A lot of young people have been misled about what work is all about. It doesn’t matter how great a job is if it doesn’t pay the bills first and foremost. I guarantee you the stress of trying to hide from companies or people you owe money to would not make having a fun job worth it. Personal fulfillment in our work is nice but far from necessary and certainly doesn’t guarantee us happiness. Keeping our lifestyles afloat with as little stress as possible is what can really make a positive difference towards experiencing happiness more frequently.
5) People tend to believe they’re missing out on something, that other peoples’ lives are so much better. Out of the various spectrums of demographics, no one group has the monopoly on joy and happiness. Just look at the entertainment world and you’ll see people who achieved their dreams yet didn’t find the happiness they desired. The area in and around Hollywood has more alcohol and drug rehab facilities and psychiatrists per capita than any place else in the country. This is very insightful.
If we look at other people and think they’ve got it made and begin wishing we had what they had, then in most cases we’re allowing ourselves to be fooled. We don’t know what goes on behind closed doors. Most people have a great poker face and aren’t going to let the world in on how their lives aren’t perfect.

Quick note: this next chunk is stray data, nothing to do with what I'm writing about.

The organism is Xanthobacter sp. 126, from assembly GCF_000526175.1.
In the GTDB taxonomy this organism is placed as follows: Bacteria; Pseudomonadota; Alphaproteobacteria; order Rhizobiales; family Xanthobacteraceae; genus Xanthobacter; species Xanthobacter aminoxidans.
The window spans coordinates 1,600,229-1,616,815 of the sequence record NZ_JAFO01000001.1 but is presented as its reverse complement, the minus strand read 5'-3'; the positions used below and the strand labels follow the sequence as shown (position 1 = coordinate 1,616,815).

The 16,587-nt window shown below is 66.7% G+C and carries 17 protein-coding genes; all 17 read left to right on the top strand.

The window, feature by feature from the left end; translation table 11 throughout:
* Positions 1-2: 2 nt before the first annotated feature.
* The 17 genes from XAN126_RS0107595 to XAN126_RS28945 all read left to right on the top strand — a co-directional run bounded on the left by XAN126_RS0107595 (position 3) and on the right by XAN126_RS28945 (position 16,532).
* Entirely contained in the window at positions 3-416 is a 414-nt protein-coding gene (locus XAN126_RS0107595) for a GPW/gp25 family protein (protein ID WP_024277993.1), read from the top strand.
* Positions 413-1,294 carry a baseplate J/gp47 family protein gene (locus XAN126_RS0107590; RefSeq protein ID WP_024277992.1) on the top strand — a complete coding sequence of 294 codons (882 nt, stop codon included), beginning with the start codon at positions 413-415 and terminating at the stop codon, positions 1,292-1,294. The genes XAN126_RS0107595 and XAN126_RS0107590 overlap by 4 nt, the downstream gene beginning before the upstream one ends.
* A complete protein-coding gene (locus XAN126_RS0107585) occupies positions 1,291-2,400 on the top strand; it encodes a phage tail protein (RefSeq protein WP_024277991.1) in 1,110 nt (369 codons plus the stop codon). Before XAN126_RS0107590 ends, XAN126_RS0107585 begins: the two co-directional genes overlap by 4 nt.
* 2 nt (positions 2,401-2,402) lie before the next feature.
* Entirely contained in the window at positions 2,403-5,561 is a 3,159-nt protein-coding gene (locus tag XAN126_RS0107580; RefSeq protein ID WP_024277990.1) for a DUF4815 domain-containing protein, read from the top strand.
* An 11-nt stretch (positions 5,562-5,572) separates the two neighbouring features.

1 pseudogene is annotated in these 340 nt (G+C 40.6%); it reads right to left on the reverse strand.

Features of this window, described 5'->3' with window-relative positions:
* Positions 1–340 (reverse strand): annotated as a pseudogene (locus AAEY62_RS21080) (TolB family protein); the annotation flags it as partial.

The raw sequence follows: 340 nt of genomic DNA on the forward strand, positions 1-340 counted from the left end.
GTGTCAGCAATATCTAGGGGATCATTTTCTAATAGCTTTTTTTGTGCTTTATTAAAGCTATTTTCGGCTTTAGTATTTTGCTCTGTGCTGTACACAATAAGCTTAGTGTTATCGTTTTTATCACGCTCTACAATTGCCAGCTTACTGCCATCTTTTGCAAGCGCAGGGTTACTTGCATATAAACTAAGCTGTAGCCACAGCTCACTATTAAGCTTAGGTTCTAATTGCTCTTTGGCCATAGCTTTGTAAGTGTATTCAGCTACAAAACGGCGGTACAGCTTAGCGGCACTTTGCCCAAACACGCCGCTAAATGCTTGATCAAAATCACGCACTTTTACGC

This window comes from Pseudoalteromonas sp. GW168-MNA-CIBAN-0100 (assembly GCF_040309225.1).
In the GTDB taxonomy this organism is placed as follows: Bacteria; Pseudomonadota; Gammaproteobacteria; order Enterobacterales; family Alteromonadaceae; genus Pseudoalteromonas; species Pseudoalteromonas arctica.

How often have you gone to a party and met people who said their life sucked? I’m sure it hasn’t happened often or maybe never at all. Why don’t we typically tell people the truth about our lives? Several reasons of course including we don’t want to dump on other people who don’t know us, and most people want others to think they’re living a good life. To say otherwise might reflect negatively on their intelligence. Humans don’t want to look foolish, like we’ve made terrible life choices, because humans have a tremendous need to feel respected.
The bottom line is we won’t enjoy life like we should if we spend it envying other people. We don’t even know what we’re envying beyond the perception we have of other peoples’ lives. When it comes to this issue there are guilty people all along the economic ladder. Those below us wish they had what we have and of course we’re looking up envying those above.